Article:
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Telehealth laws need to be updated for a post-COVID health system

Originally written by Carmel Shachar, Sean McBride, and Shannon MacDonald and published by The Boston Globe.

Imagine being told while sitting in your car in a strip mall parking lot that you have a brain tumor, hoping your spotty cellphone service is strong enough to make out what your physician is saying. Imagine telling your doctor embarrassing symptoms of an illness while sitting in a crowded coffee shop. Imagine your child getting sick on a long-planned vacation, only to be told you must travel back to your home state if you want to speak to your longtime pediatrician.

Unfortunately these scenarios are becoming increasingly common due to outdated physician licensure laws. Most states require a physician to be licensed in the state where the patient is physically located if they want to practice medicine, make a diagnosis, or provide treatment for them. Before the digital revolution in health care, this was rarely an issue because the patient was almost always in the same room as their doctor. Now it’s common to have the patient in one state and their physician in another and care is over Zoom or on the phone.

To comply with licensure laws, physicians must ask patients to be in the same state. Patients have to drive across a state border and sit in a parking lot to attend a telehealth visit. The United States’ outmoded licensure system also means that some patients are not able to utilize telehealth at all, instead having to travel long distances to see the appropriate out-of-state specialist in person.

The pandemic created a telehealth boom. While we will likely never go back to the peak pandemic levels of telehealth, our national experiment with it has proven that telehealth can provide quality care while reducing costs to patients and society more broadly. Both patients and physicians report satisfaction with telehealth encounters, including patients saying they would prefer for some of their visits to remain virtual and physicians reporting no perceived adverse outcomes from telemedicine.

This telehealth boom was facilitated by a thoughtful and necessary regulatory response from federal and state governments during the COVID-19 pandemic, lifting restrictions on telehealth, including often waiving in-state licensure requirements. Unfortunately, with the end of the Federal COVID-19 Public Health Emergency on May 11, that regulatory window is fast closing. Many states have already ended their pandemic telehealth waivers, once again requiring physicians to be fully licensed in the state their patient “sits.”

This requirement creates a burden for patients and their families, especially those who need specialist care such as cancer patients or children with rare medical conditions. Depending on where they live, these patients often find the right specialists out of reach because they cannot afford travel expenses but licensing requirements block telehealth visits. This puts some of our most miraculous, cutting-edge treatment out of reach for too many Americans.

Despite efforts to help physicians with interstate practices through the Interstate Medical Licensure Compact, getting licensed in multiple states is an administrative gantlet. Physicians looking to practice in multiple states have to be fingerprinted again and again, sit through multiple, superfluous tests, and juggle inconsequential differences in medical education requirements. Getting licensed in all 50 states would cost about $90,000 per physician, excluding biannual renewal fees. It is inefficient and to many cost-prohibitive to ask physicians to chase licenses in every state so that they can better help their patients.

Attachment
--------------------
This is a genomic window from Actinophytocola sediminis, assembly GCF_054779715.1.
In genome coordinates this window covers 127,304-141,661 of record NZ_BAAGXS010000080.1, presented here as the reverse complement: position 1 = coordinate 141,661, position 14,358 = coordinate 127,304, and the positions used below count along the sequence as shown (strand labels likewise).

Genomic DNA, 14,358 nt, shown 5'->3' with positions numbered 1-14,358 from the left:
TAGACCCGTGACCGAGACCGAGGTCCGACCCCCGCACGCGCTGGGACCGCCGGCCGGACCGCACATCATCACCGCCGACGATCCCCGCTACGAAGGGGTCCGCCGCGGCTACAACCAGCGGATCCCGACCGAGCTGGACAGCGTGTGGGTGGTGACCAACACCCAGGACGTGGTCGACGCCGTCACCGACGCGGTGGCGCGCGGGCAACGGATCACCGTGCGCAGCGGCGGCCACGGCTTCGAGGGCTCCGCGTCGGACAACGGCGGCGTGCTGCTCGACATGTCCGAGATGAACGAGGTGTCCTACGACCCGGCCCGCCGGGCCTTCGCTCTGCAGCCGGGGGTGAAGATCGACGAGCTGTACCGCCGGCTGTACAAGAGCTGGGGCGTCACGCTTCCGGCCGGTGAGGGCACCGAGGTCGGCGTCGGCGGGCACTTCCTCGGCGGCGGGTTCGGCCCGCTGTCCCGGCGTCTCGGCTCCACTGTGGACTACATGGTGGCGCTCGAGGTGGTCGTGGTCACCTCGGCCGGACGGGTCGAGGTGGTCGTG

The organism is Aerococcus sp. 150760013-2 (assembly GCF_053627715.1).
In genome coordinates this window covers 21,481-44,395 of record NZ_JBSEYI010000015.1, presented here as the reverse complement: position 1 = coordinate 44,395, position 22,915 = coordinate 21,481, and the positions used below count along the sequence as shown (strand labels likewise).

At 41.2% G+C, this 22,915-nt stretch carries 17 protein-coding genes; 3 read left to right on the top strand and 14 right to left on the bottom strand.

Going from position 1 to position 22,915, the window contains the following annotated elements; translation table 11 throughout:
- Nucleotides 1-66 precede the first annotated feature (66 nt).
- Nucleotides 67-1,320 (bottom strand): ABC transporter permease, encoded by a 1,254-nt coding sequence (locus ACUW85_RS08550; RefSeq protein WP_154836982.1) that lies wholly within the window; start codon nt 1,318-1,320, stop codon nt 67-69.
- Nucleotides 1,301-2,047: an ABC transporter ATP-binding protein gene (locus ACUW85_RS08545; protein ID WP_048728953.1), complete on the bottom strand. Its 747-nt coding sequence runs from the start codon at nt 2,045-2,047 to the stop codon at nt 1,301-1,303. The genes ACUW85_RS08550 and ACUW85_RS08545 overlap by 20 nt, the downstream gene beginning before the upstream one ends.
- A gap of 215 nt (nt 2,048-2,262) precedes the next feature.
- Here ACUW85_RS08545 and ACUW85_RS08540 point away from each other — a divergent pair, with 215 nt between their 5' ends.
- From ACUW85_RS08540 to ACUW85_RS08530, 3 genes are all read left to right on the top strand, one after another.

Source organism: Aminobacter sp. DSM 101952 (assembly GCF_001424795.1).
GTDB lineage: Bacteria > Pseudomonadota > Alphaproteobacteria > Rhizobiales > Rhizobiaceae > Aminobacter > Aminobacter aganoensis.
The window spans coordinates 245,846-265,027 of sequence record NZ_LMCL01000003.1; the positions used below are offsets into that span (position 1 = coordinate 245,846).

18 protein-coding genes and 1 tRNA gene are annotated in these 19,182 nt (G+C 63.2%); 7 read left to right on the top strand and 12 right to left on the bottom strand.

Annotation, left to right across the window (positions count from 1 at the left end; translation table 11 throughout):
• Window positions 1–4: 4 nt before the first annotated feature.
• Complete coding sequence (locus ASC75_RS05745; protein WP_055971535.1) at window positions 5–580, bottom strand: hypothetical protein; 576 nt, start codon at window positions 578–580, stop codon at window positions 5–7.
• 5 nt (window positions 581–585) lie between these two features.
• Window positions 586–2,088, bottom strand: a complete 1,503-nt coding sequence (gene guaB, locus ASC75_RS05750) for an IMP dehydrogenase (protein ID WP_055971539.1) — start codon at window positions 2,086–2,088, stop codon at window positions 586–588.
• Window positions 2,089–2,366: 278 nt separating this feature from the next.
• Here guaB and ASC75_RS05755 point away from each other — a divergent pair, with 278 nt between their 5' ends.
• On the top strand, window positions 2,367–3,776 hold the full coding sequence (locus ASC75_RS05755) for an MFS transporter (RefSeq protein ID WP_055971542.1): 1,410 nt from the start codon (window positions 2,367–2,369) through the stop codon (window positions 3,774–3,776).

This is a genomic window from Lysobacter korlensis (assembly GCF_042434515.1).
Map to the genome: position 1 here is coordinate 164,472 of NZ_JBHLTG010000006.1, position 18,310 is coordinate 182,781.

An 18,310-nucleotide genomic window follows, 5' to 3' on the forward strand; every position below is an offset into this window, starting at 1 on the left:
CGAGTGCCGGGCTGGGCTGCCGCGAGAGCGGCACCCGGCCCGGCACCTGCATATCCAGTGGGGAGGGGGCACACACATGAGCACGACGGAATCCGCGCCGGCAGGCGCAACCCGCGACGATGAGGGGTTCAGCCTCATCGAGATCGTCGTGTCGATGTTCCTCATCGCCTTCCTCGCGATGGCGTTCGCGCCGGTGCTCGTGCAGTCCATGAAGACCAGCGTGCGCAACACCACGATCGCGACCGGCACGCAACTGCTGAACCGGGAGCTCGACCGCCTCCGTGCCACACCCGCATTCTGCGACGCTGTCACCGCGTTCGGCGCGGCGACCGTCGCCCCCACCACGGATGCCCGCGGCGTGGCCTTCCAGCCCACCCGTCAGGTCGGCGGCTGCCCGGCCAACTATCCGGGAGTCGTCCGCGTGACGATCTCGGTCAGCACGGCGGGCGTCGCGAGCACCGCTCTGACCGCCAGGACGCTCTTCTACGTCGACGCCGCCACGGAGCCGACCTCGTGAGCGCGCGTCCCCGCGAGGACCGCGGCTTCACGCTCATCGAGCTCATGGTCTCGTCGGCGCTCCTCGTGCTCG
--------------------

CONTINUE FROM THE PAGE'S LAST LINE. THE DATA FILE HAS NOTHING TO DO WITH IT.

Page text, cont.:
With the September enddate of the federal public health emergency fast approaching, the nation’s physician licensure system must be updated to better support patients by facilitating interstate telehealth visits. One approach would be for each state to establish several exceptions to their licensure requirements. The Federation of State Medical Boards has already articulated some useful exceptions, such as episodic follow-up care when the patient is temporarily in a different state (for example, getting sick while on vacation or a college student returning home for school breaks) and follow-up after travel for surgical or medical treatments. These exceptions would certainly help to minimize travel for some patients, but they would still leave many patients feeling abandoned and without access to care.

A better alternative would be for medical licenses to work the way drivers’ licenses work. Because of the Driver License Compact, drivers do not need to collect multiple licenses to do cross-country trips. The federal government could set some standards for state-issued telemedicine licenses, similar to its standard-setting role in establishing the REAL ID program. This approach would minimize compliance burdens on physicians, allowing them to focus on patient care instead of licensure complexities.

Patients should not have to sit in parking lots or coffee shops or fly across the country to have important telehealth appointments. Access to specialists should not be limited to those fortunate enough to live near world-class medical centers or those with the financial means to constantly travel to medical hubs such as Boston or New York. During the pandemic,state and federal governments fixed these challenges, but that regulatory grace is fast evaporating. State-by-state licensing system is no longer a source for improved care quality, but rather an anti-competitive regulatory thicket that drives up prices and decreases access for patients. It is vital that the federal government act quickly to allow physicians to provide telehealth across state borders and end parking lot medicine.

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